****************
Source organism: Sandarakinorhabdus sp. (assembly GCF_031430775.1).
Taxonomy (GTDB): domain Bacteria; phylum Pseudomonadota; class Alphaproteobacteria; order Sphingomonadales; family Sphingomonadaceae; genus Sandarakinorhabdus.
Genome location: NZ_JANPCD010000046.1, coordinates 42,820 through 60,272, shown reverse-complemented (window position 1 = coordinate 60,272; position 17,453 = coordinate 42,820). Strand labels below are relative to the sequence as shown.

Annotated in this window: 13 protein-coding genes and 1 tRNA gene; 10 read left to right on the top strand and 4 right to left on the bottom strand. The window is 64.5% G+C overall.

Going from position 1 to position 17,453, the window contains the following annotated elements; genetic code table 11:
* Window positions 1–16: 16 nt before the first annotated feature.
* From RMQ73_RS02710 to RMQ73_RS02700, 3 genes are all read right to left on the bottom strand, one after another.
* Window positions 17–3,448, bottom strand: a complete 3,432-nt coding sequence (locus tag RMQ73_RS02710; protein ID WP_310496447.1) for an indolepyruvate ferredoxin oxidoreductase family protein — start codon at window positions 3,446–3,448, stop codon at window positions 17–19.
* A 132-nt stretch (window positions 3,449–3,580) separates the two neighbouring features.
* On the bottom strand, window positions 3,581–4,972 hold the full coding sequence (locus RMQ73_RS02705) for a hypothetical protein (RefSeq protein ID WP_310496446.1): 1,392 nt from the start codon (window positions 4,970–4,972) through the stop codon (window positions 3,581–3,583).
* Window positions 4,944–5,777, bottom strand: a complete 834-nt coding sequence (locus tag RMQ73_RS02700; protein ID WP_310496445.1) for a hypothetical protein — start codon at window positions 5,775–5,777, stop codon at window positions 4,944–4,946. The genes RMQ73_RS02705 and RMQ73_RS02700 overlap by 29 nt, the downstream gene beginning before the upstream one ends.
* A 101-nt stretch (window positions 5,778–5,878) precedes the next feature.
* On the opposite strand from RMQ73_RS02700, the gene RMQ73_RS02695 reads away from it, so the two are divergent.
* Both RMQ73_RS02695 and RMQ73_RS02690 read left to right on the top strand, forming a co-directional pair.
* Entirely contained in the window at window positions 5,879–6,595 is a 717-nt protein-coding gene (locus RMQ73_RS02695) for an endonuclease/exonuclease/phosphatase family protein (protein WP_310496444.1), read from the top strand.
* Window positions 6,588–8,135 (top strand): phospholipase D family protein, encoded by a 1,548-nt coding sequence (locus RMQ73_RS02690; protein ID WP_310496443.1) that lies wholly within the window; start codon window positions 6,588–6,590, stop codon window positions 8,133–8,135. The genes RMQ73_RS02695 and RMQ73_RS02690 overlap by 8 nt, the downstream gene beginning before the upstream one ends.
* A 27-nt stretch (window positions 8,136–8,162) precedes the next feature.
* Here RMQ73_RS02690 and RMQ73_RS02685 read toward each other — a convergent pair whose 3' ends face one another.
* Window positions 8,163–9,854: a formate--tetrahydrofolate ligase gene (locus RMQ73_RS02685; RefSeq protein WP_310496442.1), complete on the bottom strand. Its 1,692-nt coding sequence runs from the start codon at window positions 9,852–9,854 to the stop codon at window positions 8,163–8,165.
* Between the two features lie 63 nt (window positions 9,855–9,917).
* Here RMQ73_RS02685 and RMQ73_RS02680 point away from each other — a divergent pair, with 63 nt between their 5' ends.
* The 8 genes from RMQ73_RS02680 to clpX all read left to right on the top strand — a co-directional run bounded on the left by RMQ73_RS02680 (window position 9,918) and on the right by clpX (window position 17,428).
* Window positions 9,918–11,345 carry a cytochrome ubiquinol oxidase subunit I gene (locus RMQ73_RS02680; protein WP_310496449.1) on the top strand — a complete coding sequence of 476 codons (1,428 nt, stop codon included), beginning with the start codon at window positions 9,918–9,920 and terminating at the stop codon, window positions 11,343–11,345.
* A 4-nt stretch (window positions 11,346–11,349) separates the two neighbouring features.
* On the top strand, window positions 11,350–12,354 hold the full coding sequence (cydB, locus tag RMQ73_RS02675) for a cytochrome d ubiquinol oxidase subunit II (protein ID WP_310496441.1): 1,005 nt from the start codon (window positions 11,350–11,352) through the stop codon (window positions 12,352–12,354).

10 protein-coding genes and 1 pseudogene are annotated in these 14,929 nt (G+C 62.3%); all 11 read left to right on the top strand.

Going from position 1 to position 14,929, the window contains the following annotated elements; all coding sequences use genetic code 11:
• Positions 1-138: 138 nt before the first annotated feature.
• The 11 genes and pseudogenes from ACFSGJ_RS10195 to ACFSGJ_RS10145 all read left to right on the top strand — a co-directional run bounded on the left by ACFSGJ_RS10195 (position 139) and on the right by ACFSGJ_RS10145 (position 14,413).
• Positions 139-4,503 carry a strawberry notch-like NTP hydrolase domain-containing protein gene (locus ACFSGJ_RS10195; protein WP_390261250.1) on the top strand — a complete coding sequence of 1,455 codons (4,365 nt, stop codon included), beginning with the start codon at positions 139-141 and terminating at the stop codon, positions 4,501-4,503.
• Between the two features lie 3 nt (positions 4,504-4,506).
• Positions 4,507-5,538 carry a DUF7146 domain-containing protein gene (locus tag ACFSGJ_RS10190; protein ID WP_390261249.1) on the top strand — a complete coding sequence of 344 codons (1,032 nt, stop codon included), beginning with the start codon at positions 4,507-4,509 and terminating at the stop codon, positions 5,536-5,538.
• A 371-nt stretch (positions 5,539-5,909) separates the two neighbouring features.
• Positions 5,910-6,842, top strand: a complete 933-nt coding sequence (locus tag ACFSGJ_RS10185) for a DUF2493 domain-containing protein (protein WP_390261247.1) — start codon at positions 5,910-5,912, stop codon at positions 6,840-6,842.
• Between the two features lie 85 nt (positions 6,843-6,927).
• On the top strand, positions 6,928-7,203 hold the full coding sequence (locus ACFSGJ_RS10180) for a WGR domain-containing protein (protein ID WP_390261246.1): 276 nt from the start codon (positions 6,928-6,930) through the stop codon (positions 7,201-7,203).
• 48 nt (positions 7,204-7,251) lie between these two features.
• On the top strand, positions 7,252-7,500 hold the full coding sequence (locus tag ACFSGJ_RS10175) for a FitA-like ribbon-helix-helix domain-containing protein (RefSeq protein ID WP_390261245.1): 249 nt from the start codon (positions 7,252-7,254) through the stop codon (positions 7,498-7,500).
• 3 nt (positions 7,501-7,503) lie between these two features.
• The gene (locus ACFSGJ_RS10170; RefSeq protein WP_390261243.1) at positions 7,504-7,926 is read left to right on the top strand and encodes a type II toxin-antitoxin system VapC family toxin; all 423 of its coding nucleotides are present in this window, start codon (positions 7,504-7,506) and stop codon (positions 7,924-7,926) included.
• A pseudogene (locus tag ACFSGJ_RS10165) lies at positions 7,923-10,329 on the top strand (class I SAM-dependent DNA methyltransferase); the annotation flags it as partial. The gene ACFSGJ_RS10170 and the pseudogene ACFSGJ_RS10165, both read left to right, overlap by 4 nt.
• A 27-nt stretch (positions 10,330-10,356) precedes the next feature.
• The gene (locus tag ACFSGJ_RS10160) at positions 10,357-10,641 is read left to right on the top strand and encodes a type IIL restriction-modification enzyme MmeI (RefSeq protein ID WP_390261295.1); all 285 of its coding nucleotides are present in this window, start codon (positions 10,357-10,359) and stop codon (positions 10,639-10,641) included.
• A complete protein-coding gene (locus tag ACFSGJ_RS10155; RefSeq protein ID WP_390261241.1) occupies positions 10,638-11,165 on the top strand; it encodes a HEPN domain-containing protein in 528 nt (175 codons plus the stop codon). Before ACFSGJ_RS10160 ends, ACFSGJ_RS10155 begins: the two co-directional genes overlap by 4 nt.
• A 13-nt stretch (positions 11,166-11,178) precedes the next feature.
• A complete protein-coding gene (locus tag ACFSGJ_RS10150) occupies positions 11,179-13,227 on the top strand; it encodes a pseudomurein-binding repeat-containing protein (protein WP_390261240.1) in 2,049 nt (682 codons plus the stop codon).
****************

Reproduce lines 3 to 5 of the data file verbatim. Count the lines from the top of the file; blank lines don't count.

Genome location: NZ_JANPCD010000046.1, coordinates 42,820 through 60,272, shown reverse-complemented (window position 1 = coordinate 60,272; position 17,453 = coordinate 42,820). Strand labels below are relative to the sequence as shown.

Annotated in this window: 13 protein-coding genes and 1 tRNA gene; 10 read left to right on the top strand and 4 right to left on the bottom strand. The window is 64.5% G+C overall.

Going from position 1 to position 17,453, the window contains the following annotated elements; genetic code table 11: